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SINJAR, Iraq (AP) — Iraqi Kurdish militias battling to take back Sinjar from Islamic State militants raised a Kurdish flag in the center of town and a top official said it was liberated Friday, though U.S. and Kurdish military officials urged caution in declaring victory in a major offensive to retake the strategic community.

The Kurdish forces encountered little resistance, at least initially, suggesting that many of the IS fighters may have pulled back in anticipation of Friday's advance. It was also possible that they could be biding their time before striking back.

Kurdish militia fighters known as peshmerga launched a major offensive to retake Sinjar and succeeded in cutting a key nearby highway on Thursday. U.S.-led coalition airstrikes supported the offensive, dubbed Operation Free Sinjar.

The town has been under the control of the Islamic State group for more than a year. The town was overrun by the extremists as they rampaged across Iraq in August 2014, leading to the killing, enslavement and flight of thousands of people from the minority Yazidi community.

"We promised, we have liberated Sinjar," Massoud Barzani, the president of the semi-autonomous Kurdish region, told fighters in Sinjar. "It's time for the Yazidi girls to raise their heads up. Revenge has been taken for them."

"Sinjar is very important because it's become a symbol of injustice against the Kurdish people," he added.

Peshmerga Maj. Ghazi Ali, who oversees one of the units involved in the offensive, said thousands of Kurdish fighters entered the town from three directions Friday morning. Associated Press journalists saw them raise a flag over a building in the center of the city.

They encountered minimal resistance during Friday's push, Ali said.

"No one was fighting back. They placed some IEDs and had some snipers in position, but there were no clashes," he said, using the abbreviation for improvised explosive devices, a military term for homemade roadside bombs.

Gunfire fell silent as peshmerga fighters marched into the town. He described the situation in the city as still dangerous, however, and warned that it was too soon to declare victory.

"I can't say the operation is complete because there are still threats remaining inside Sinjar," he said. The risks include ambushes from suicide bombers, roadside bombs and booby-trapped houses, he added.

Iraq's highest Shiite religious authority, Ayatollah Ali al-Sistani, praised peshmerga fighters in his Friday sermon for their efforts to capture Sinjar from the Sunni militant group.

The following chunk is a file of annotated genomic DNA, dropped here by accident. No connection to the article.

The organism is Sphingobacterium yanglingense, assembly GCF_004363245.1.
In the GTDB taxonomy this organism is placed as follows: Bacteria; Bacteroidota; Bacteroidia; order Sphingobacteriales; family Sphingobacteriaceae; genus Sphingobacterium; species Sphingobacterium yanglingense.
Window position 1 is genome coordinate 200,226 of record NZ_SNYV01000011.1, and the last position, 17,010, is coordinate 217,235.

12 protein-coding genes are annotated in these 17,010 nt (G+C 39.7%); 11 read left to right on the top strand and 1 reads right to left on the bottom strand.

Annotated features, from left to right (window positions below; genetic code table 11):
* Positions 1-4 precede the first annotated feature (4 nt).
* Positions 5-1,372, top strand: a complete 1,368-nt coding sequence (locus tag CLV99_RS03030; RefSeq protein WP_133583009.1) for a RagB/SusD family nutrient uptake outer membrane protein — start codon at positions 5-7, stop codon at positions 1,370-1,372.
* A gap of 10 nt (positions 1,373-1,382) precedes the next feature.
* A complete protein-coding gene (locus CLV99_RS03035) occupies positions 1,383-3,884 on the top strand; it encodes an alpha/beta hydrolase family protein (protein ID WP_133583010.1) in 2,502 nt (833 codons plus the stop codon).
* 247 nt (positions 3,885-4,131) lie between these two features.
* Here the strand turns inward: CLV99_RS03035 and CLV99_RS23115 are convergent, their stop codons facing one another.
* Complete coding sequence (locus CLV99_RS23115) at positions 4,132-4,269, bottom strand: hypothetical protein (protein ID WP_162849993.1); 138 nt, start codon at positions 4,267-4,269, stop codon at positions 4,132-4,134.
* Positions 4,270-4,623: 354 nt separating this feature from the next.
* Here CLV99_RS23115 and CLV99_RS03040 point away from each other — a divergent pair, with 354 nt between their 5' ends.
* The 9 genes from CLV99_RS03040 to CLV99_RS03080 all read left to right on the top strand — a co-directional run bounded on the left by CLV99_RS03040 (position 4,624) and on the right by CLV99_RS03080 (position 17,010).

Col. Steven Warren, a spokesman for the U.S.-led coalition, confirmed only that peshmerga fighters raised their flag on grain silos in the eastern part of the town. He said they had not fully retaken Sinjar.

There is reason for officials' caution. An earlier attempt to wrest back control of the town, at the foot of Sinjar Mountain about 50 kilometers (30 miles) from the Syrian border, stalled in December. Militants have since been reinforcing their ranks.

The fight to dislodge IS militants from the Kurdish town of Kobani in northern Syria, meanwhile, took about four months — despite hundreds of U.S. airstrikes in support of the Kurdish fighters.

Islamic State extremists overran Sinjar as they rampaged across Iraq in August 2014, leading to the killing, enslavement and flight of thousands of people from the minority Yazidi community. Its members follow an ancient faith that the Islamic State group considers heretical.

The U.S. later launched an air campaign against the Islamic State militants, also known as ISIL, ISIS and, in Arabic, as Daesh.

Hundreds of pickup trucks and sport-utility vehicles carrying Kurdish fighters were seen gathering at the entrance of Sinjar earlier Friday ahead of a planned push into the town center.

Diar Namo, the 26-year-old deputy commander of the peshmerga unit stationed there, said the skies above Sinjar were largely quiet overnight following intense coalition airstrikes on Thursday.

From his frontline observation post, he said he saw little movement inside the city before Kurdish forces moved in.

"We saw more than 50 Daesh (fighters) flee overnight," Namo said, using an Arabic acronym for the Islamic State group, "Before there were only 200 to 300 in the city."

Officials with the U.S.-led coalition estimated there were between 400 and 550 IS fighters inside Sinjar before the offensive began Thursday.

Southeast of Sinjar, in the village of Soulag, four peshmerga fighters were killed when a homemade bomb targeting their truck exploded, according to fighters in their unit.

Homemade roadside bombs and explosives-laden cars targeting peshmerga convoys significantly slowed Thursday's advance through Sinjar's eastern and western fringe.

The blasts continued Friday. Just an hour after the first Kurdish forces entered Sinjar, an Associated Press team saw an explosion 700 meters (yards) from the northern edge of town.

Ali said he will only consider the operation a success once Sinjar is completely free of land mines and homemade bombs.

"We are waiting on the engineering team," he said, referring to the teams of peshmerga who specialize in diffusing explosives. "Right now, it depends on them."

Raw: Kurds Seize Control of Central Sinjar From IS